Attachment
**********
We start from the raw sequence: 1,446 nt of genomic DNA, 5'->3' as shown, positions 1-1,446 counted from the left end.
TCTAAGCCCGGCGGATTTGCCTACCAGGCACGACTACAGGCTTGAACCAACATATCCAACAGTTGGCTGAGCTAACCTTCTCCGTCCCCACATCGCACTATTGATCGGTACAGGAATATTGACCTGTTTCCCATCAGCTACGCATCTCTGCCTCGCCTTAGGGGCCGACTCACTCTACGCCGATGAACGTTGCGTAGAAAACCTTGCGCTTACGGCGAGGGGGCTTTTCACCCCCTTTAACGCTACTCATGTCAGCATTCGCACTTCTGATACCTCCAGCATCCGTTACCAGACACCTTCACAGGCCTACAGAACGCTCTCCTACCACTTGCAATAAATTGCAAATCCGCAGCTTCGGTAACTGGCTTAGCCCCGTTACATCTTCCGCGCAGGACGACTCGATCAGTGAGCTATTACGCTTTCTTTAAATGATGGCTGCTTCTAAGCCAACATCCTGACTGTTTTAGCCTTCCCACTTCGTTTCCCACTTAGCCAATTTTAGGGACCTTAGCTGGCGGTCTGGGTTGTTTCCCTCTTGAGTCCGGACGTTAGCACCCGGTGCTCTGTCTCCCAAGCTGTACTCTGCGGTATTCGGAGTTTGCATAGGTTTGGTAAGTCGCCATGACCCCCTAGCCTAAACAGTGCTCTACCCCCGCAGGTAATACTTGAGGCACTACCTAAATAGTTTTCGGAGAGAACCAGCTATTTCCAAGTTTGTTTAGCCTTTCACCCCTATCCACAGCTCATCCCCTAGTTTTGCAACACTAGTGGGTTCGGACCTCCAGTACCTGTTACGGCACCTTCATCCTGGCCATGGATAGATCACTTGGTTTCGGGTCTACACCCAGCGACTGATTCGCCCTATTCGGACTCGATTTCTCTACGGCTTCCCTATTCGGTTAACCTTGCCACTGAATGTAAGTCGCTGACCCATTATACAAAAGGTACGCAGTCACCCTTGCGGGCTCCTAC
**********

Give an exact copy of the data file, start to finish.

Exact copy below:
We start from the raw sequence: 1,446 nt of genomic DNA, 5'->3' as shown, positions 1-1,446 counted from the left end.
TCTAAGCCCGGCGGATTTGCCTACCAGGCACGACTACAGGCTTGAACCAACATATCCAACAGTTGGCTGAGCTAACCTTCTCCGTCCCCACATCGCACTATTGATCGGTACAGGAATATTGACCTGTTTCCCATCAGCTACGCATCTCTGCCTCGCCTTAGGGGCCGACTCACTCTACGCCGATGAACGTTGCGTAGAAAACCTTGCGCTTACGGCGAGGGGGCTTTTCACCCCCTTTAACGCTACTCATGTCAGCATTCGCACTTCTGATACCTCCAGCATCCGTTACCAGACACCTTCACAGGCCTACAGAACGCTCTCCTACCACTTGCAATAAATTGCAAATCCGCAGCTTCGGTAACTGGCTTAGCCCCGTTACATCTTCCGCGCAGGACGACTCGATCAGTGAGCTATTACGCTTTCTTTAAATGATGGCTGCTTCTAAGCCAACATCCTGACTGTTTTAGCCTTCCCACTTCGTTTCCCACTTAGCCAATTTTAGGGACCTTAGCTGGCGGTCTGGGTTGTTTCCCTCTTGAGTCCGGACGTTAGCACCCGGTGCTCTGTCTCCCAAGCTGTACTCTGCGGTATTCGGAGTTTGCATAGGTTTGGTAAGTCGCCATGACCCCCTAGCCTAAACAGTGCTCTACCCCCGCAGGTAATACTTGAGGCACTACCTAAATAGTTTTCGGAGAGAACCAGCTATTTCCAAGTTTGTTTAGCCTTTCACCCCTATCCACAGCTCATCCCCTAGTTTTGCAACACTAGTGGGTTCGGACCTCCAGTACCTGTTACGGCACCTTCATCCTGGCCATGGATAGATCACTTGGTTTCGGGTCTACACCCAGCGACTGATTCGCCCTATTCGGACTCGATTTCTCTACGGCTTCCCTATTCGGTTAACCTTGCCACTGAATGTAAGTCGCTGACCCATTATACAAAAGGTACGCAGTCACCCTTGCGGGCTCCTAC